• Referring now to FIGS. 2-4, the electronic device 102, energy source 175, output device 190, or external devices 195 can be sensitive to temperature. Referring to FIG. 3, the system 100 can include a thermal mass 205 located between the encapsulate film 120 and the electronic device 102. The thermal mass 205 can be operable to absorb thermal energy over the duration of disinfection of sterilization such that the electronic device 102 and/or external devices 195 remain at or below their threshold temperature damage point by virtue of heat absorption in the thermal mass 205. A material composition of the thermal mass 205 can be selectable of a variable density (d1, d2, . . . dn) 206 as a function of distance or depth 208 from the encapsulate film 120 or electronic device 102 so as to allow the encapsulate film 120 to reach and stay at the requisite temperatures while the electronic device 102 also retains its design temperature range.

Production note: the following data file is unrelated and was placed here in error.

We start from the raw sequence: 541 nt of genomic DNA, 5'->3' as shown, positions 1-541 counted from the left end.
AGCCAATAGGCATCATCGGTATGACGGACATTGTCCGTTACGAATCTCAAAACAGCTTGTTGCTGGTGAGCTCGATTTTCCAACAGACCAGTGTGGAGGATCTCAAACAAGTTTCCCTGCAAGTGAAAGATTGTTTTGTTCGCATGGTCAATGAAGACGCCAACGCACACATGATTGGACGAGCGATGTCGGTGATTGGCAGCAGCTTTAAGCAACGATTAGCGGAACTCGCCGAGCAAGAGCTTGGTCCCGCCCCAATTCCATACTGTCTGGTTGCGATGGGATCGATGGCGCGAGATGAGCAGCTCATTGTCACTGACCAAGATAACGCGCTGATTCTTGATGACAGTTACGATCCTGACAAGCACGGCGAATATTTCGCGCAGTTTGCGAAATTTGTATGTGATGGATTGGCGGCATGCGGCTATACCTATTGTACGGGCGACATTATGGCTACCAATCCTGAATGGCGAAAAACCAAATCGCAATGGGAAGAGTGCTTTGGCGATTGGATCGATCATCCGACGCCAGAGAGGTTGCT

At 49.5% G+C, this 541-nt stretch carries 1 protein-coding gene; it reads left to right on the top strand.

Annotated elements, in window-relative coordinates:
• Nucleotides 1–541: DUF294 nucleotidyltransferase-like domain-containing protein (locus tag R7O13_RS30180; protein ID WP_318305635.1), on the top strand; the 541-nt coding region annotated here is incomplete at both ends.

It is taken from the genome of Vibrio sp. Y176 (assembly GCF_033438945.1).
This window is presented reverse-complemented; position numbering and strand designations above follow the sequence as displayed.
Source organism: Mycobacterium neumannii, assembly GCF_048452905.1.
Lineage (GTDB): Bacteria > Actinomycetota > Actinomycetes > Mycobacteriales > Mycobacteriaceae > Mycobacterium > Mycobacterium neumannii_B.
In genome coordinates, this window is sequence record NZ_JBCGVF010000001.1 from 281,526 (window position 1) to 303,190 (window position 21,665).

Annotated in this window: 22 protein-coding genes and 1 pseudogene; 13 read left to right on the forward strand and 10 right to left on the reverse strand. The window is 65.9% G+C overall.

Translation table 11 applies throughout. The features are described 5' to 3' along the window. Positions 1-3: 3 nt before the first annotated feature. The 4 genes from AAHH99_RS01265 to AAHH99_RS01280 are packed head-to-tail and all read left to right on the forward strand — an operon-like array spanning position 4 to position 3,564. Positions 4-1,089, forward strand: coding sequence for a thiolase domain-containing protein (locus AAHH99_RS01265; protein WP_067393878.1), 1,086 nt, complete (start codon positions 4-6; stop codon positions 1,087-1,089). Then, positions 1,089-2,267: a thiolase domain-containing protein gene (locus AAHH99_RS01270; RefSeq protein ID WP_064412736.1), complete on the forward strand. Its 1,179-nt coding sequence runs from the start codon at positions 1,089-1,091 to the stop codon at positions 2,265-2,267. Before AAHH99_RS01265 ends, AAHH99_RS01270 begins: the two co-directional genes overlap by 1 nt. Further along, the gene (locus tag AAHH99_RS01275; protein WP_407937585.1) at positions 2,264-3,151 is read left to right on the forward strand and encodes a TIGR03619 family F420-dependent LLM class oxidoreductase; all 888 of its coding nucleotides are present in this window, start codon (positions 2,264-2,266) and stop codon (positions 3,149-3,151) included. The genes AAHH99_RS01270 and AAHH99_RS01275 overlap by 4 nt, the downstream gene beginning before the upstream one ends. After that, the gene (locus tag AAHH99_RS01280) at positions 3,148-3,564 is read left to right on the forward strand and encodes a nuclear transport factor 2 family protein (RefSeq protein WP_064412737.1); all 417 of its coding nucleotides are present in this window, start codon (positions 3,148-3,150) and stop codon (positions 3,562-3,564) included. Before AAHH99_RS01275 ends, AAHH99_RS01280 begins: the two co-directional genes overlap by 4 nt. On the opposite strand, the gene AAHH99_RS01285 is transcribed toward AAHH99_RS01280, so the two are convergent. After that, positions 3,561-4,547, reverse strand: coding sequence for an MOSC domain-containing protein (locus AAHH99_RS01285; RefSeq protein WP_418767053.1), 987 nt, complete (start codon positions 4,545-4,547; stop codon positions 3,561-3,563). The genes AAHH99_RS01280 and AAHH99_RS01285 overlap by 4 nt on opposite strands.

• FIG. 3 illustrates an embodiment of a surface temperature (Ts) profile 210 as a function of time of the encapsulating film 215 or electronic device 102 enclosed therein or the external device 195 for a threshold disinfection (Tdis) level for a threshold duration to accomplish disinfection or sterilization before release of the electronic device 102 enclosed in the encapsulate film 120 for use in association with another object 110. Yet, the temperature (Ted) 220 of the electronic device 102 enclosed therein can be specified not to exceed a threshold temperature (Tth) having an increased probability of causing damage to the electronic device 102. The temperature (Ted) 220 of the electronic device 102 can be held below (Tt) for the duration of the cycle. The thermal mass 205 can be of a material composition of variable density 206 to absorb a differential (Ts-Tt) through the entire increments of depth 208 of the thermal mass 205 between the encapsulate film 120 and electronic device 102. At each increment of depth 208, the thermal mass 205 may be configured to be of different density 206, configured to absorb the heat so as to maintain the temperature (Ted) below the threshold temperature (Tth).